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Then & Now: Marion Barry

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Then: Marion Barry addresses the public outside the courtroom of his 1990 trial.

SPECIAL REPORT

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Marion Barry
Justice and Rights
Washington

(CNN) -- In 1990, the FBI busted Washington, D.C., Mayor Marion Barry for crack cocaine. Today, the 68-year-old self-proclaimed "mayor for life" is back in politics, serving on the D.C. City Council.

"I've been knocked down," Barry told CNN. "Some people would say you fell down or knocked yourself down, but I got up!"

Barry has a long history of political comebacks, and his steely political sense was born out of a series of civil rights battles that energized him.

Barry was born in 1936, deep in cotton country, in Itta Bena, Mississippi. When he was young, Barry, his mother and two sisters moved to Memphis, Tennessee, where he grew up and would eventually attend school at LeMoyne College.

In 1960, the young man participated in a lunch counter sit-in in Nashville. The Washington Post reports he helped register voters and conducted workshops in non-violence while pursuing a doctorate in Chemistry at the University of Tennessee.

Soon, the young man from rural Mississippi was caught up in the burgeoning civil rights movement, and he moved to Washington, D.C., to became a leader in the Student Non-Violent Coordinating Committee. His opposition to racial discrimination resonated with the people of the district. Barry entered politics, winning an open school board seat and later a spot on the City Council. In 1978, Barry was elected mayor. He held that office until 1990.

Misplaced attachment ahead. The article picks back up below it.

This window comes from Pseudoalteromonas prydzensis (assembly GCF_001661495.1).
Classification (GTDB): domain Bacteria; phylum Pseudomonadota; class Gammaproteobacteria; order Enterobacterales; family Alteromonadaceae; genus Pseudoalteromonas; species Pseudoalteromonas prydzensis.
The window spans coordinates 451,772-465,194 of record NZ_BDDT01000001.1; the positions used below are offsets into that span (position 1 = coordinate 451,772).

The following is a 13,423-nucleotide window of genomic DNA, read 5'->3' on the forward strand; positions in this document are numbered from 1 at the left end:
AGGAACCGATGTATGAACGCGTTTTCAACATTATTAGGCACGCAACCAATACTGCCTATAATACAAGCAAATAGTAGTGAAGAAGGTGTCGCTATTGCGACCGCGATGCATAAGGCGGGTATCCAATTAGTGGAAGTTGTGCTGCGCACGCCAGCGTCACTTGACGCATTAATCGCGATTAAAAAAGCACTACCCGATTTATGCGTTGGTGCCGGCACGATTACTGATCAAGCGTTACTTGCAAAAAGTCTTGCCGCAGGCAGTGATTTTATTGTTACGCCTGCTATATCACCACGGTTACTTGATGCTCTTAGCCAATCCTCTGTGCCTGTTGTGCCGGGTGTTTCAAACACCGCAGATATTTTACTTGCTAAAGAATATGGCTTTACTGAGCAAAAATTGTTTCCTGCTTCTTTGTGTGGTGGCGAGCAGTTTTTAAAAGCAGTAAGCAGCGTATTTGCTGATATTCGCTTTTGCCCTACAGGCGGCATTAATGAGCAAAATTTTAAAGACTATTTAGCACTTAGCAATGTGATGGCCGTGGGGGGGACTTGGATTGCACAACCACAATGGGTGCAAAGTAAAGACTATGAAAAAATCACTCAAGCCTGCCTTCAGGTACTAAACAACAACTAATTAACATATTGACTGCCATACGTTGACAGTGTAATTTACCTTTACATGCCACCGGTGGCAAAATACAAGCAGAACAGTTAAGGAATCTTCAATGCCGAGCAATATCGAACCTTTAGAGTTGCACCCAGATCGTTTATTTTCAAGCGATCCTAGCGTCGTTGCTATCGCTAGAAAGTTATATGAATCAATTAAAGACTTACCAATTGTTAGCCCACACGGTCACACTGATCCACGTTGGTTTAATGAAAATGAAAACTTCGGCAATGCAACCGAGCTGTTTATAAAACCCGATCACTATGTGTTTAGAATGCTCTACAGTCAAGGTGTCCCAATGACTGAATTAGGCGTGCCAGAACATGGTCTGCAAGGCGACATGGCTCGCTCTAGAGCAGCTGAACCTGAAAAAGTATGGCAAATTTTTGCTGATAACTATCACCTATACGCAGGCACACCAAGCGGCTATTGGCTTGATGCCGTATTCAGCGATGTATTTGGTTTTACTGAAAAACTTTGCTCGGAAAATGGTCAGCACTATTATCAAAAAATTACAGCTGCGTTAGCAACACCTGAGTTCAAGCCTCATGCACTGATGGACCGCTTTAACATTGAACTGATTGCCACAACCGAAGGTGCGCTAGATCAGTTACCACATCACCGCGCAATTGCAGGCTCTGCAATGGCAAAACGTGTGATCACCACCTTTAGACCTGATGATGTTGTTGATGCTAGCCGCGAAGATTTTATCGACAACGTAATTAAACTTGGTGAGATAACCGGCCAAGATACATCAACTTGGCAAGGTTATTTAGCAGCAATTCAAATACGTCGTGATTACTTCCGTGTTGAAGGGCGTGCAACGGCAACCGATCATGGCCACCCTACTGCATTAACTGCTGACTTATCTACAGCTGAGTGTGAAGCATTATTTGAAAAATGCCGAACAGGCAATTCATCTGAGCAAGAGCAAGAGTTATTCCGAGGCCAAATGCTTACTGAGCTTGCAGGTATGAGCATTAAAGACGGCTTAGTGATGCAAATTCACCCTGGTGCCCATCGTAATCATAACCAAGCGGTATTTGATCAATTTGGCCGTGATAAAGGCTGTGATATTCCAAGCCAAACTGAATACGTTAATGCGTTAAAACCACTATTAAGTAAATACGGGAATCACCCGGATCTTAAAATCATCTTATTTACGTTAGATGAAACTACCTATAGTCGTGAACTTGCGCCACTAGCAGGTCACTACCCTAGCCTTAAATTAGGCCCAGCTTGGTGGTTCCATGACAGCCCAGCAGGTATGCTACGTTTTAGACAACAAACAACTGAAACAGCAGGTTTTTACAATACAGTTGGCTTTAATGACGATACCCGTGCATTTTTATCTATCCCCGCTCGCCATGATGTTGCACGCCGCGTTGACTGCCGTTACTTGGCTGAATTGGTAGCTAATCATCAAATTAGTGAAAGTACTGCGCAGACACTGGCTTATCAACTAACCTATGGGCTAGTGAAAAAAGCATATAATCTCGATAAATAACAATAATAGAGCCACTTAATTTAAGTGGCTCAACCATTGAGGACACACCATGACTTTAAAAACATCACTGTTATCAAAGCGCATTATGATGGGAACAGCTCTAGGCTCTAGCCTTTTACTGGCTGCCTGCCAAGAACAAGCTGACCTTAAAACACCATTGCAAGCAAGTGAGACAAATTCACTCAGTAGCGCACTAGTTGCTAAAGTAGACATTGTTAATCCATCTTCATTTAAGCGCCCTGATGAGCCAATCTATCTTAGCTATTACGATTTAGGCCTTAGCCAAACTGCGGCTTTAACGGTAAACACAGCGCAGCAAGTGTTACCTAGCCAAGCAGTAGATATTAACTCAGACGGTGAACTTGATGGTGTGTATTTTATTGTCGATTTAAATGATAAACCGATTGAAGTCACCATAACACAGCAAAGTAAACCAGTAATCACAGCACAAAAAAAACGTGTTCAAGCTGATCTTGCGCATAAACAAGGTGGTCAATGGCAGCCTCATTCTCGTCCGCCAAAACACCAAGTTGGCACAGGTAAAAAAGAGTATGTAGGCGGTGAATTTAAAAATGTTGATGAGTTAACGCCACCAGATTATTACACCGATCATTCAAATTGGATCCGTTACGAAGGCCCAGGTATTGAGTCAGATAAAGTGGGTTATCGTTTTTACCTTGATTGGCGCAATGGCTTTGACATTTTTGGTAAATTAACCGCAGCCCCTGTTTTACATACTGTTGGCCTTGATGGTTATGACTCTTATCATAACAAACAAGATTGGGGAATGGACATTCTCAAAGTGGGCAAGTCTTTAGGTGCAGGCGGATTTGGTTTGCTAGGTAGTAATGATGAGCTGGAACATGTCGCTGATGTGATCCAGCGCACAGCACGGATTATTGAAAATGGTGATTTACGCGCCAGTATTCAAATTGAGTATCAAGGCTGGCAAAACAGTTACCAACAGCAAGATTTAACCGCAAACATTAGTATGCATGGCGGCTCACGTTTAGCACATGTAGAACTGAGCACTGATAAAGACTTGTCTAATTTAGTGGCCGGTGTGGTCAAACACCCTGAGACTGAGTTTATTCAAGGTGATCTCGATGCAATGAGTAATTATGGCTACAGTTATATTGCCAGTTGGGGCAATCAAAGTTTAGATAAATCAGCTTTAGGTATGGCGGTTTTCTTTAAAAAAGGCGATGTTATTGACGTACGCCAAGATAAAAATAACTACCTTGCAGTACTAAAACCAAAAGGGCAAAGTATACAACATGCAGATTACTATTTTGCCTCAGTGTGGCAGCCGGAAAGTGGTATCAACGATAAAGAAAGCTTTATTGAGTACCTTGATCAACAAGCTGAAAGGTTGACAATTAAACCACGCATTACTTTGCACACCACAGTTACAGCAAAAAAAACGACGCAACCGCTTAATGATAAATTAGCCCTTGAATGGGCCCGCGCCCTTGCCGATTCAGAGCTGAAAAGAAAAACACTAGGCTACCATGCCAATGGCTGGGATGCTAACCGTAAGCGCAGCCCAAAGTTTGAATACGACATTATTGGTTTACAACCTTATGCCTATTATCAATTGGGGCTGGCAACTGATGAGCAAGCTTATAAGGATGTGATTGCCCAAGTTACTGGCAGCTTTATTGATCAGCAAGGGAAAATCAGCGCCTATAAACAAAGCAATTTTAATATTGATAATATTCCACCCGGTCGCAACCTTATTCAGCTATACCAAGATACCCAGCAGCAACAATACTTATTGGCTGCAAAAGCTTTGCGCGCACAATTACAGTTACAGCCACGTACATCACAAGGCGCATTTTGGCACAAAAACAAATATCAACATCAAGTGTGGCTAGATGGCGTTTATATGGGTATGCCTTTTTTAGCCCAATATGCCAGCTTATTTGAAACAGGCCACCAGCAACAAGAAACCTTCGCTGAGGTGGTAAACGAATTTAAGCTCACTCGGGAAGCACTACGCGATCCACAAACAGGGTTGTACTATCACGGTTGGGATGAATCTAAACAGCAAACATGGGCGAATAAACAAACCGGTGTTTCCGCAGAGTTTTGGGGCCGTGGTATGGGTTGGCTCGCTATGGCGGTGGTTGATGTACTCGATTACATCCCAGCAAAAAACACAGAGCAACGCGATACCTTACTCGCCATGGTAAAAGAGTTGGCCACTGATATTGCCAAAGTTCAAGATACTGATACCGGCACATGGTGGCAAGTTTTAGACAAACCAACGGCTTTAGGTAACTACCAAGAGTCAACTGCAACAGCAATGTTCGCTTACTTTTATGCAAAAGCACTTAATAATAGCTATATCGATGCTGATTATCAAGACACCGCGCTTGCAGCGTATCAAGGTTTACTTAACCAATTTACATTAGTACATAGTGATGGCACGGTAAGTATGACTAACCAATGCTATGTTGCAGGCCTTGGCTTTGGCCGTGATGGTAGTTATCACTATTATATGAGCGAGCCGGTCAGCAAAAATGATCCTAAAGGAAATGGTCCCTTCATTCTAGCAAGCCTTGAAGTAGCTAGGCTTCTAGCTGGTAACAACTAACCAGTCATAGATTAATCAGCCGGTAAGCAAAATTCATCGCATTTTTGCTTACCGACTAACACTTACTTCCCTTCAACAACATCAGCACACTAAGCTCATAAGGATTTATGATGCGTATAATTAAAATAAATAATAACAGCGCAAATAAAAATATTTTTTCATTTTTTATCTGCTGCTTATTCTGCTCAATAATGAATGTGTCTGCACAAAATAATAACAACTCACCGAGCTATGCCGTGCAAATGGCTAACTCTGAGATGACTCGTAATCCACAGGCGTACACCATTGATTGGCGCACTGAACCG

During his 12-year tenure, Barry helped to rejuvenate the city's downtown area, sparking a construction boom. His administration also balanced the city's budget. One of Barry's distinctive initiatives was his District Youths Employment Act of 1979. The legislation guaranteed a summer job to all city youths who wanted one, regardless of their economic status.

"I think God gave me some talents [like] compassion, a good spirit, a good brain, a commitment to people," Barry told CNN. "A lot of elected officials don't like people, they really don't. I do."

In January 1990 Barry's political reign came to an abrupt halt when he was caught on video in an FBI sting operation smoking crack cocaine with a woman at the Vista Hotel. The incident -- played over and over on cable television -- produced what is perhaps the most memorable quote of Barry's long career: "The bitch set me up."

Barry was convicted on a charge of misdemeanor drug possession and served six months in prison.

Barry has many staunch supporters, who view him as an activist and a champion of the poor. In 1992 he was once again elected to the Washington, D.C., City Council, and two years later, elected mayor again.

His fourth term as the city's leader was overshadowed by allegations of financial wrongdoing, and Barry decided not to run again in 1998.

Barry's political appetite didn't allow him to stay out of the limelight for long. In 2004, he ran again for City Council and won, garnering more than 96 percent of the vote in Ward 8, an area of the city that has some of the highest poverty and unemployment rates.

As for his issues with drugs, Barry prefers to leave all that in the past, preferring, he says, to contemplate the future.

"I ought to be tired right now, after 40-some years of service, 68 years of age, but I'm not. I just got my second wind," he says.

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